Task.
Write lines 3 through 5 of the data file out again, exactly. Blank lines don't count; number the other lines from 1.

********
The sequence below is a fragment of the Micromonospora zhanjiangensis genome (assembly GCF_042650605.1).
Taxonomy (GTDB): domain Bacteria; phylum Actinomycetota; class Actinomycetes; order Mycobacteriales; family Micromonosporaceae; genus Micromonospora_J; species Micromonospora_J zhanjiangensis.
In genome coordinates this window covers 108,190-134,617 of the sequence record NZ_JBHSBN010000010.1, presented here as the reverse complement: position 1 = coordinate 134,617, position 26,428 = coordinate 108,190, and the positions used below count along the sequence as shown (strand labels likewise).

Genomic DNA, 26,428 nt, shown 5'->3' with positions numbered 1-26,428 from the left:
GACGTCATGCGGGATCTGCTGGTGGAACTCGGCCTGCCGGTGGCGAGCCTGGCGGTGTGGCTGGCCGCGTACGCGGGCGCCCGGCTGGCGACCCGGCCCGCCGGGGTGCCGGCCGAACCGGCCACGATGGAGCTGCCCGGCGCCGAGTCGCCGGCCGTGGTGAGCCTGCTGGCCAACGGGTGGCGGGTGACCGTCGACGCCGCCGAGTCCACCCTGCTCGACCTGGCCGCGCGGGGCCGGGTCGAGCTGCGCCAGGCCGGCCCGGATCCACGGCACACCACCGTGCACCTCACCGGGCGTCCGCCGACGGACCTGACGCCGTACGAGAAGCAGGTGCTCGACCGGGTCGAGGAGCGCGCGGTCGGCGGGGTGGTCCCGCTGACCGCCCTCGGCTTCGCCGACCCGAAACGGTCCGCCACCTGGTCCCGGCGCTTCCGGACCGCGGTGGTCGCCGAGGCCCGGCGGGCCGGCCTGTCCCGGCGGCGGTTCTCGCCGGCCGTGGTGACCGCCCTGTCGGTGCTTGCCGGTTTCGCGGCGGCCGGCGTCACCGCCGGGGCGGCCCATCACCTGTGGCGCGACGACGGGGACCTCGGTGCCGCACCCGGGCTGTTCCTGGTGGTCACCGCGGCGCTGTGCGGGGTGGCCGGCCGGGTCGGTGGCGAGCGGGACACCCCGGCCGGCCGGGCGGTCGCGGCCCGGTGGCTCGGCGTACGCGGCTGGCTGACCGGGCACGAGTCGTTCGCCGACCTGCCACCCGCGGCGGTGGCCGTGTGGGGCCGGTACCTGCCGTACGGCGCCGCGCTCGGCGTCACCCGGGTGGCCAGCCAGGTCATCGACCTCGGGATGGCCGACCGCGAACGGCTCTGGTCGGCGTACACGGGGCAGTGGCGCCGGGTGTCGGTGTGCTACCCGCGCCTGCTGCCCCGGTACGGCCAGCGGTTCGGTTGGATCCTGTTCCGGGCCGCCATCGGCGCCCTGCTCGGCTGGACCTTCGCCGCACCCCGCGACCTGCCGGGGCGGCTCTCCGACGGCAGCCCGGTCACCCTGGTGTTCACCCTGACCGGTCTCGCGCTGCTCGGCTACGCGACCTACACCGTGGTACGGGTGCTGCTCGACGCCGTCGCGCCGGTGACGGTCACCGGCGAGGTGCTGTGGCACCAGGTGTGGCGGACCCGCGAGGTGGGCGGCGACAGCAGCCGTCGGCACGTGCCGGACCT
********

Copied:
In genome coordinates this window covers 108,190-134,617 of the sequence record NZ_JBHSBN010000010.1, presented here as the reverse complement: position 1 = coordinate 134,617, position 26,428 = coordinate 108,190, and the positions used below count along the sequence as shown (strand labels likewise).

Genomic DNA, 26,428 nt, shown 5'->3' with positions numbered 1-26,428 from the left:
GACGTCATGCGGGATCTGCTGGTGGAACTCGGCCTGCCGGTGGCGAGCCTGGCGGTGTGGCTGGCCGCGTACGCGGGCGCCCGGCTGGCGACCCGGCCCGCCGGGGTGCCGGCCGAACCGGCCACGATGGAGCTGCCCGGCGCCGAGTCGCCGGCCGTGGTGAGCCTGCTGGCCAACGGGTGGCGGGTGACCGTCGACGCCGCCGAGTCCACCCTGCTCGACCTGGCCGCGCGGGGCCGGGTCGAGCTGCGCCAGGCCGGCCCGGATCCACGGCACACCACCGTGCACCTCACCGGGCGTCCGCCGACGGACCTGACGCCGTACGAGAAGCAGGTGCTCGACCGGGTCGAGGAGCGCGCGGTCGGCGGGGTGGTCCCGCTGACCGCCCTCGGCTTCGCCGACCCGAAACGGTCCGCCACCTGGTCCCGGCGCTTCCGGACCGCGGTGGTCGCCGAGGCCCGGCGGGCCGGCCTGTCCCGGCGGCGGTTCTCGCCGGCCGTGGTGACCGCCCTGTCGGTGCTTGCCGGTTTCGCGGCGGCCGGCGTCACCGCCGGGGCGGCCCATCACCTGTGGCGCGACGACGGGGACCTCGGTGCCGCACCCGGGCTGTTCCTGGTGGTCACCGCGGCGCTGTGCGGGGTGGCCGGCCGGGTCGGTGGCGAGCGGGACACCCCGGCCGGCCGGGCGGTCGCGGCCCGGTGGCTCGGCGTACGCGGCTGGCTGACCGGGCACGAGTCGTTCGCCGACCTGCCACCCGCGGCGGTGGCCGTGTGGGGCCGGTACCTGCCGTACGGCGCCGCGCTCGGCGTCACCCGGGTGGCCAGCCAGGTCATCGACCTCGGGATGGCCGACCGCGAACGGCTCTGGTCGGCGTACACGGGGCAGTGGCGCCGGGTGTCGGTGTGCTACCCGCGCCTGCTGCCCCGGTACGGCCAGCGGTTCGGTTGGATCCTGTTCCGGGCCGCCATCGGCGCCCTGCTCGGCTGGACCTTCGCCGCACCCCGCGACCTGCCGGGGCGGCTCTCCGACGGCAGCCCGGTCACCCTGGTGTTCACCCTGACCGGTCTCGCGCTGCTCGGCTACGCGACCTACACCGTGGTACGGGTGCTGCTCGACGCCGTCGCGCCGGTGACGGTCACCGGCGAGGTGCTGTGGCACCAGGTGTGGCGGACCCGCGAGGTGGGCGGCGACAGCAGCCGTCGGCACGTGCCGGACCT